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My Dad's old Gerstner Toolbox (long winded)

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  • My Dad's old Gerstner Toolbox (long winded)

    My Dad had been a mechanical engineer and machinist, among many other things, throughout his life.

    He'd owned and operated a machine shop prior to, and during World War II, winning a deferment as the owner of a business involved in war production.

    He sold the shop (named Michigan Automatic Valve company in Farmington, Michigan) in the late 50's, early 60's as I recall. Took some time off, and subsequently worked for and retired from ExCello corporation as a Chief Estimator.

    As I was growing up, our basement was always well stocked with Delta Rockwell and Delta Milwaukee power tools which came in very handy when (attempting) fabrication of cross-bows, go carts, guitar amplifier speaker cabinets, and various "minor pyrotechnic devices" as a youth (dad didn't know about the latter).

    One of my earliest memories was a big wooden toolbox filled with intricate and complicated "instruments", the purpose for which was lost on my adolescent self. Dad always patiently answered all my questions about such items, but I was often times too impatient to listen to the responses.

    My dad passed in 1986. My mom moved out of the house they lived in, for nearly 40 years, a couple years later. What belongings my mom didn't take to her new condo, my siblings and I distributed among ourselves, and sold the rest.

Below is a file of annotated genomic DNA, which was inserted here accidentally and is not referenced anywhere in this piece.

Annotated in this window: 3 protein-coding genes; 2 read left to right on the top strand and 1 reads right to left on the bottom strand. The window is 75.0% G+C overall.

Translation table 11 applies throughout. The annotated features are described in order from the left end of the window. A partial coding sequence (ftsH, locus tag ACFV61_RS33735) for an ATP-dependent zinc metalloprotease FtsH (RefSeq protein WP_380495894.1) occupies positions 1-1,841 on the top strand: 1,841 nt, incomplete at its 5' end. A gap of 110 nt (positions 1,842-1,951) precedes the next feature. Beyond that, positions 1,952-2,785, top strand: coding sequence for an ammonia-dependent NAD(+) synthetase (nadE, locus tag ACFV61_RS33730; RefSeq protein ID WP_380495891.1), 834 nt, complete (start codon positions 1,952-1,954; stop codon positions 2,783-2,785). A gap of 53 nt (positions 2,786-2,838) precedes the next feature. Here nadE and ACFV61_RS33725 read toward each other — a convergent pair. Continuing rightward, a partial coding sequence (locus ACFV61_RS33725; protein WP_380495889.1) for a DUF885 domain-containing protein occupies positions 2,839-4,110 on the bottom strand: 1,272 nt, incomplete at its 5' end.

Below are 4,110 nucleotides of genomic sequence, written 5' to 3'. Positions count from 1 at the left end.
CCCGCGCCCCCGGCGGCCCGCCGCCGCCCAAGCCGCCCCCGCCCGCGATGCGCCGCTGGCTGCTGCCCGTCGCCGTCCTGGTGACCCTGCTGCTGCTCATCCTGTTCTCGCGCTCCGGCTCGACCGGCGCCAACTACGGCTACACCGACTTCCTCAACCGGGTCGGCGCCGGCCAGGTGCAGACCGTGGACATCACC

I got most of my dad's power tools, and a number of micrometers and various hand tools, which I had to store for many years because I was in college at the time, and lived in apartments for some years after that.

    My sister took a fancy to, and snagged the old "wooden toolbox". I felt a little guilty "bogarting" the lions share of the tools, so I didn't begrudge her. My brothers never held much interest in my dad's machinist tools, favoring the woodworking tools.

    When my wife and I built our house 20 years ago, I happily retrieved all the tools from storage and have been using them frequently ever since.

    I recently remembered that "old wooden toolbox", and asked my sister if she still had it, after these nearly 30 years. She responded in the affirmative and offered to bring it over on her next visit.

    This last weekend she travelled from Traverse City, Michigan to visit, and did indeed bring the toolbox (pics below). I hadn't seen it in almost three decades, but I had a hunch it might be a Gerstner, my dad had a taste for the finer things, but I certainly had no idea it would be in the condition it was in.

    I'm 57, and I remember this toolbox from when I was very young. This toolbox is as old as I am, perhaps much older.

    All the felt is still nearly perfect, faded a little on the lid, undoubtedly from sunlight, but no need to replace it. The leather handle is still perfect. There is some very minor water damage on the bottom and near the handle. The latches and drawers all work perfectly, and front cover closes perfectly. The key is lost, but I may find it among a ring of keys I just remembered I still have from among my dad's belongings. The contents are gone, and I can't remember what happened to them, probably sold them when we cleaned out my moms house.